Cooler/Smarter is a 7-session workshop series designed to help individuals and families that want to get serious about reducing their carbon footprints. Each workshop will take place at a different congregation throughout Grand Rapids and will be facilitated by a Climate Witness Partner. We will also be sharing highlights from the sessions via video later—stay tuned!
Session 1: Getting Serious about Reducing our Carbon Footprint
Time: Thursday, January 10, 7:00 - 8:30 pm
Location: CRC Denomination Building (1700 28th St)
Facilitator: Steve Mulder
Workshop series kickoff and introduction
Session 2: Transportation (Driving Down Emissions)
Time: Thursday, January 24, 7:00 - 8:30 pm
Location: Monroe Community Church (800 Monroe Ave NW #140)
Facilitator: Tom Bulten
Transportation is the biggest area, and the vast majority comes from cars and trucks. For almost all of us, our cars are the single biggest personal contribution to climate change. That means when it comes time to buy your next car, choosing one with the best possible gas mileage that meets your family’s needs offers one of your biggest opportunities to cut emissions.
Session 3: Home Heating and Cooling (Home is Where the Heat Is)
Time: Thursday, February 7, 7:00 - 8:30 pm
Location: Oakdale Park CRC (961 Temple St SE)
Facilitator: Nate de Vries and Dale Hulst
Home heating and cooling is another important area. Upgrading your furnace or air conditioners to highly efficient models can make a big difference in reducing your emissions. So can sealing air leaks, because air leaks in the average American home may squander 15 to 25 percent of the heat our furnaces generate in winter and account for the same amount of unwanted heat our homes gain in summer. That’s equivalent to leaving a window in your home wide open all the time.
Session 4: Electrical Use in the Home (Taking Care of Electricity at Home)
Time: Thursday, February 21, 7:00 - 8:30 pm
Location: Madison Square - Madison Place (1401 Madison Ave SE)
Facilitator: Herb Fynewever
Home energy use from all the electricity we use to power our appliances and electronics is another big source of your emissions, and one with lots of room for reductions. For example, compact fluorescent and LED bulbs give you the same amount of light while using one quarter of the electricity or less. So you’d have to shut off your incandescent bulbs entirely for three out of every four days to achieve comparable savings. Cooler Smarter offers lots of specific tips and strategies for reducing your electricity consumption.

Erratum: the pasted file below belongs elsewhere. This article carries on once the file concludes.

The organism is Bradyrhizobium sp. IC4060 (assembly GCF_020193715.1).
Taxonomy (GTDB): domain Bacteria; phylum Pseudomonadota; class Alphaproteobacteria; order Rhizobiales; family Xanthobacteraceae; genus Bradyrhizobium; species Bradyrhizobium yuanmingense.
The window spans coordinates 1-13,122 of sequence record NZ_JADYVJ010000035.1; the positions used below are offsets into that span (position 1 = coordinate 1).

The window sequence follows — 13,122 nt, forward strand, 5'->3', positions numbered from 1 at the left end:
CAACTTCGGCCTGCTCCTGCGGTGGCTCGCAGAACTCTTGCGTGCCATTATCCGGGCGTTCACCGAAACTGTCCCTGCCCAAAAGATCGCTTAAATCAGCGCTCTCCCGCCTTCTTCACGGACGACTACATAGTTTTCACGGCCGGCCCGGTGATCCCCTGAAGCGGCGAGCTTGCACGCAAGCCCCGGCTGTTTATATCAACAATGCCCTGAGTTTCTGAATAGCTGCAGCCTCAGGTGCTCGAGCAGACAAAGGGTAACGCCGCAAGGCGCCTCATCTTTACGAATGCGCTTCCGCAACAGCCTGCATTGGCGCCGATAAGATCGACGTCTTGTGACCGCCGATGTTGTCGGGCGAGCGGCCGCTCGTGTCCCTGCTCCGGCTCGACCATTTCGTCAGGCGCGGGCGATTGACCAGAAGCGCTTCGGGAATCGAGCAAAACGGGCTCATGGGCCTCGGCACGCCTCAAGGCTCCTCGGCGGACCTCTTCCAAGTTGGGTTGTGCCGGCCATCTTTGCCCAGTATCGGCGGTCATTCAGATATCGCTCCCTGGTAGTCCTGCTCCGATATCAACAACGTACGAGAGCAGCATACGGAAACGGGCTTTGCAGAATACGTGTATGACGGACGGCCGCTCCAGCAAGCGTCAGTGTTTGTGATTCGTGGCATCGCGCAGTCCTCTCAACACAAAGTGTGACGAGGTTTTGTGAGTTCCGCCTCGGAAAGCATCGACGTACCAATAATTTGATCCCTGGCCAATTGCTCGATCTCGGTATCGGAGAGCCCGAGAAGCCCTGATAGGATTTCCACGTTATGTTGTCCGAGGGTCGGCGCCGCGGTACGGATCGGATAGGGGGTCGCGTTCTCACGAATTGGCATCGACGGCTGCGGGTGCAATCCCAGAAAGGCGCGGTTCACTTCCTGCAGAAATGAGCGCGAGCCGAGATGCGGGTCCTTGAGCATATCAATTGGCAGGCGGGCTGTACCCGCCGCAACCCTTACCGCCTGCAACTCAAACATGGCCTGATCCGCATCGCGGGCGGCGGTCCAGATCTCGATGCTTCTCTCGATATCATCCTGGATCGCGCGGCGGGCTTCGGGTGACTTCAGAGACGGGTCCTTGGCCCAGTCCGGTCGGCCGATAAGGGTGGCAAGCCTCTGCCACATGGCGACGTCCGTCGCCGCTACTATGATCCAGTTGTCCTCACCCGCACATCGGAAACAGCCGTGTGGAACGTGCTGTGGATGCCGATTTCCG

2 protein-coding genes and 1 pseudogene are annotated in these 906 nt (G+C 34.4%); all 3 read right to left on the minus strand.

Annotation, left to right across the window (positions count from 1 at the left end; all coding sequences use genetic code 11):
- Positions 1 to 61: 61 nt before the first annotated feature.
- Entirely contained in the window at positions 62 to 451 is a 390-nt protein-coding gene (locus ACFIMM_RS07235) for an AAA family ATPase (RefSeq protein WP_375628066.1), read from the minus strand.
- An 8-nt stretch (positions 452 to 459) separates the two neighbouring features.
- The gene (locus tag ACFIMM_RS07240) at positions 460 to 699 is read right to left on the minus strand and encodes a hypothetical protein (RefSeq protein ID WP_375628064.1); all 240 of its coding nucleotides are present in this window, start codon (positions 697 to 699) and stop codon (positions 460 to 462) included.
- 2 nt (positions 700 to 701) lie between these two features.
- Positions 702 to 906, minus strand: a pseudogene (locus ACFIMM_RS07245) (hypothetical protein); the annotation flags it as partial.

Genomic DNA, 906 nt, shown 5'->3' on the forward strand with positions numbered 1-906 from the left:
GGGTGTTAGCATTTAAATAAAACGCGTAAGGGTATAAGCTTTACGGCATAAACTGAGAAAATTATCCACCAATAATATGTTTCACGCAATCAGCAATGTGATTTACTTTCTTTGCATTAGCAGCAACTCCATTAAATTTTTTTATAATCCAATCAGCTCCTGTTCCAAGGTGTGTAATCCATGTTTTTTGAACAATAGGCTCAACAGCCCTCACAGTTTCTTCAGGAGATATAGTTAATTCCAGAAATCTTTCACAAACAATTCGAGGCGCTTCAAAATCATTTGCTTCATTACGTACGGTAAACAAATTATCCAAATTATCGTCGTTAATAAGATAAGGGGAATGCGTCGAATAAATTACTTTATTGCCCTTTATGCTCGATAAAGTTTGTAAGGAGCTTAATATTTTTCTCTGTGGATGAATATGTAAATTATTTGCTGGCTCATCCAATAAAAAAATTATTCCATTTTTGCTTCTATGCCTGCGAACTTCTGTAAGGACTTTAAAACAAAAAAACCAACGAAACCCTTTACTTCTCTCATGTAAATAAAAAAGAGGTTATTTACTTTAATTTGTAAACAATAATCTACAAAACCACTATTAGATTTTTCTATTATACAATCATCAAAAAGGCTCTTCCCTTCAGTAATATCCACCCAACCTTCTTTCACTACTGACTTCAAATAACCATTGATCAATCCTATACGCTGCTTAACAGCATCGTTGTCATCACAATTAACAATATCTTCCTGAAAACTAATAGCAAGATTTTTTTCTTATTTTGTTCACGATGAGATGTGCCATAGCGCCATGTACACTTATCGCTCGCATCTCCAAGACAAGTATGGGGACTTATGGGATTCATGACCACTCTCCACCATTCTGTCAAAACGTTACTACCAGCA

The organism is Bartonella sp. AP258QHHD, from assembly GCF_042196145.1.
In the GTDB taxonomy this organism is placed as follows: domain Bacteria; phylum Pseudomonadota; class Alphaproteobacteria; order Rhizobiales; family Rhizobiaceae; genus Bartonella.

Session 5: Diet (A Low Carbon Diet)
Time: Thursday, March 7, 7:00 - 8:30 pm
Location: Alger Park CRC (2655 Eastern Ave SE)
Facilitator: Dave Koetje
Food accounts for a sizable portion of our emissions. Of course, we all must eat. But, if you want to make cuts here, your best option is to reduce your consumption of meat, especially beef. That’s because a pound of beef is responsible for some EIGHTEEN TIMES the emissions of a pound of pasta. An average family of four that decides to cut their meat intake in half could avoid roughly three tons of emissions annually.
Session 6: What We Buy (The Right Stuff)
Time: Thursday, March 21, 7:00 - 8:30 pm
Location: Creston CRC (238 Spencer St NE)
Facilitator: Cameron Kritikos
Stuff we buy—from tangible items like clothes and furniture to services like haircuts and healthcare—accounts for the remainder of our personal emissions. These purchases are spread across so many categories it is hard to get significant reductions from a single choice. That said, simply buying less stuff or purchasing recycled or reclaimed items can significantly trim your personal emissions.
Session 7: Money (Impacting the Environment Through Personal Investing)
Time: Thursday, April 11, 7:00 - 8:30 pm
Location: Fountain Street Church (24 Fountain St NE)
Facilitator: Katie Holzhueter and Kurt Holzhueter (Clearview Investments)
Sustainability Investing is a relatively new and rapidly growing area of investing. It can be a powerful tool used to influence corporate practices and positively impact the environment. When done properly, portfolios are created by rating companies on greenhouse gas emissions, toxic spills, land use, operational waste and water management. The lowest scoring companies are under weighted or excluded from the portfolio and those with the most favorable scores receive greater weight. Companies that lose capital investment dollars are encouraged to adopt environmentally sound practices and companies with high ratings are rewarded for their behavior. It is now possible to express your environmental values without sacrificing investment returns.